This is the reply I got from Pass Labs when I asked this question: ”The X260.8 does 34 watts peak in class A into 8 and will do about half that into 4”

Your amp will operate in class A up to 9 watts in 4 ohms

Amplifier Specification questions

I understand the differences between different classes of amplifiers. Most common amplifiers are Class A/B. Does this mean that all class A/B amplifiers operate in Class A to some point then switch over to Class B when they hit a predefined threshold by the design of the manufacturer. Do some so-called Class A/B amps only operate in Class B? My power amp is designed to operate up to 18 watts Class A before changing class of operation. I assume this number is in 8 ohms. My amp is rated at 150 watts into 8 ohms and 300 into 4 ohms. Does this mean that Class A rating will double to 36 watts in 4 ohms or will it stay at 18 watts regardless. What's funny is I was thinking I needed more power because my meters were always pretty well deflected but after looking closer, I realized the meters were on the 5-WATT scale instead of the 150-WATT scale. I can't believe I never noticed that before.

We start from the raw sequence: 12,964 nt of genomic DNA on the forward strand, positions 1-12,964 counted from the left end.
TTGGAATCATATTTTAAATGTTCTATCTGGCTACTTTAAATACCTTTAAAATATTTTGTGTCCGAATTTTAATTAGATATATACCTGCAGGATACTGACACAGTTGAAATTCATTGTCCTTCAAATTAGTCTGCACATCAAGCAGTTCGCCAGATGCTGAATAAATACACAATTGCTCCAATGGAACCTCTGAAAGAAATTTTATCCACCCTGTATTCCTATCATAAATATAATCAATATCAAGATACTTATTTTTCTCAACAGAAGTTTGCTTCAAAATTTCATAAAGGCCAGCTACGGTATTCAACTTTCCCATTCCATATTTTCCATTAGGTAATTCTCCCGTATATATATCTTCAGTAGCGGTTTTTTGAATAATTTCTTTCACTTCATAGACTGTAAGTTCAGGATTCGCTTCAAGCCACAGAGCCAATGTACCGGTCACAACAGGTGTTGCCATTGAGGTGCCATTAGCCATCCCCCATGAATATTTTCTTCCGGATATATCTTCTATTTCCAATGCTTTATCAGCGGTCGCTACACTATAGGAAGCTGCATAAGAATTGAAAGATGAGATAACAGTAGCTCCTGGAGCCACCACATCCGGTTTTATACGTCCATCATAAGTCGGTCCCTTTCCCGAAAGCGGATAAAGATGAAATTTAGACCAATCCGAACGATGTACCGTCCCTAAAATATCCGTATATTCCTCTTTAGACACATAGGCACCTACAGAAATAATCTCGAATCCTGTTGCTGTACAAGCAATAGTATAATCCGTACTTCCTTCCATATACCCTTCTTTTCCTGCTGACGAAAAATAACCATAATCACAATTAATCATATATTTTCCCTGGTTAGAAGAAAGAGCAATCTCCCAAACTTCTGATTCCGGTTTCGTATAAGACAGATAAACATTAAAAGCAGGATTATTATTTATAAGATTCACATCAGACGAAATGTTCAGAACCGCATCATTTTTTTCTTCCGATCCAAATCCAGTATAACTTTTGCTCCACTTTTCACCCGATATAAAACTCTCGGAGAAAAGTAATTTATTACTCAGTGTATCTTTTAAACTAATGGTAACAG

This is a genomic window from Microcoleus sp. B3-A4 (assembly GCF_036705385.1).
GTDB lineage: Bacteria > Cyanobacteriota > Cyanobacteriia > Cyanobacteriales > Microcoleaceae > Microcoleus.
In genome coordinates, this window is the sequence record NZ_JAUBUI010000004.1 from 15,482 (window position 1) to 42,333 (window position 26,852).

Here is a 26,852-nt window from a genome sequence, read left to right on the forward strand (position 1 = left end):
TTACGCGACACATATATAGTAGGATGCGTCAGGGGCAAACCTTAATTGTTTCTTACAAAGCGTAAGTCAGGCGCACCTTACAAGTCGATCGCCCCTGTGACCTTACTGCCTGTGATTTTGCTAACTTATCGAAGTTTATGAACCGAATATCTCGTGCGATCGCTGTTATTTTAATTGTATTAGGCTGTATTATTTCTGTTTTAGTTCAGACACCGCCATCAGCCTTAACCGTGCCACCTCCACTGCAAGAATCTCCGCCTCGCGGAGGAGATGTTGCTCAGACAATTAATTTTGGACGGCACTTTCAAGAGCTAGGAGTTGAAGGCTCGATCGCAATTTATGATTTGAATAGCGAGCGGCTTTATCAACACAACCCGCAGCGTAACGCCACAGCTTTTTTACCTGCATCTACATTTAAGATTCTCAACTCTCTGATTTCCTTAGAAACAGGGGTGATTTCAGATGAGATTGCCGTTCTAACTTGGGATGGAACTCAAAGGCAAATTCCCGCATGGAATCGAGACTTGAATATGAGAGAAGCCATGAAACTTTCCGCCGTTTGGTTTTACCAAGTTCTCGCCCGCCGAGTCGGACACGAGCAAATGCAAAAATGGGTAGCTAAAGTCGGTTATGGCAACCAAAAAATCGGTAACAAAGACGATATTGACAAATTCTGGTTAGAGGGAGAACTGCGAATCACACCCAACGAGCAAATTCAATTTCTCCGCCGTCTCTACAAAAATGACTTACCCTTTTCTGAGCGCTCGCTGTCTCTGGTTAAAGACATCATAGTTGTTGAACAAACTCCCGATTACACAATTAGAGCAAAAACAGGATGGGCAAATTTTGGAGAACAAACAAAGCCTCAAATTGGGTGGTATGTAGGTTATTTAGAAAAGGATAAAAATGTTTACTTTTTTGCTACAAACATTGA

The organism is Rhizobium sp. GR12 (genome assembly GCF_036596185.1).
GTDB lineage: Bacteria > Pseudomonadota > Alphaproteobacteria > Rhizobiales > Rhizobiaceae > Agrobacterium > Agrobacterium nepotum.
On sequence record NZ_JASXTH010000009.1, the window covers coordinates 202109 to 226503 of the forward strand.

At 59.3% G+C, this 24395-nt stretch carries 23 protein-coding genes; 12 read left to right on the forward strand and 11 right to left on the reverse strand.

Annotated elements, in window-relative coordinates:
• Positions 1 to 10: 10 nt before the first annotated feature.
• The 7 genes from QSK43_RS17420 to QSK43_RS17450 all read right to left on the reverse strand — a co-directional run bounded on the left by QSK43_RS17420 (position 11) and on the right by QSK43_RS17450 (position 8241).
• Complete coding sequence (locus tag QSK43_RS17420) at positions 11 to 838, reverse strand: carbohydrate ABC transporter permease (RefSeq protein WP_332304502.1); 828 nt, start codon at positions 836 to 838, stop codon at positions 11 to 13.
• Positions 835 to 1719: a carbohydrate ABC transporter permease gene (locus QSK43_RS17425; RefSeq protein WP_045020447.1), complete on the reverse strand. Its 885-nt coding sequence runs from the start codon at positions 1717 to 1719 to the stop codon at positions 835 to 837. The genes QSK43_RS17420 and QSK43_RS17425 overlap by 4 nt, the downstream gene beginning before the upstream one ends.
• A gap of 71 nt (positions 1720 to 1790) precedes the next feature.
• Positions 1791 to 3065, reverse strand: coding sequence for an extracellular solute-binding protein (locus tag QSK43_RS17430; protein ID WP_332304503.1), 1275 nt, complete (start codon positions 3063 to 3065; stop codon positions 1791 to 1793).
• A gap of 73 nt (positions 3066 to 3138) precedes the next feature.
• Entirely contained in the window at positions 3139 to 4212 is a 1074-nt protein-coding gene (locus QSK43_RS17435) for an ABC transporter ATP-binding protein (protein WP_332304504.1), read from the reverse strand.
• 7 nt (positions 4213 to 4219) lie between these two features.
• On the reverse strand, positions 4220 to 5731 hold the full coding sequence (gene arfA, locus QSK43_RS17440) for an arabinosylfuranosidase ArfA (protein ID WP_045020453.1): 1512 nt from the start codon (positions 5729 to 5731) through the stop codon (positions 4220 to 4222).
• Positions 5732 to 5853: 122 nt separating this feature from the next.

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@swede58 I know Ohms law but it doesn't address all my questions. I am a retired electronic tech by trade. |

So, my Cayin A88T, (8 ohms: 22 wpc triode/45wpc ultra-linear), https://6moons.com/audioreviews/cayin/a88t.html btw: Only model 1 has 16 ohm taps, later versions are still the same 8 ohm rating, only 4 or 8 taps provided. thanks for any enlightenment Elliott |

@willywonka Wrote:
Yes! See article below: Mike |

I actually sent an EMAIL to my amp manufacturer earlier today and they already replied back. They claim my Coda #8 V1 does 18 watts class A into 8 ohms and around 12 watts Class A into 4 ohms. This corresponds to what @swede58 said with his Pass amp. Thanks for everyone's help on understanding this. |

@curiousjim You got to love the way Hegel answers our questions. 😆 |

For example, an amplifier can provide up to 8 Watts of class A power @ 8 ohms load before it switch to class B operation, the current at the output |

@steve59 If the bias point is properly set the transition is completely inaudible. I wouldn't worry about it :) |

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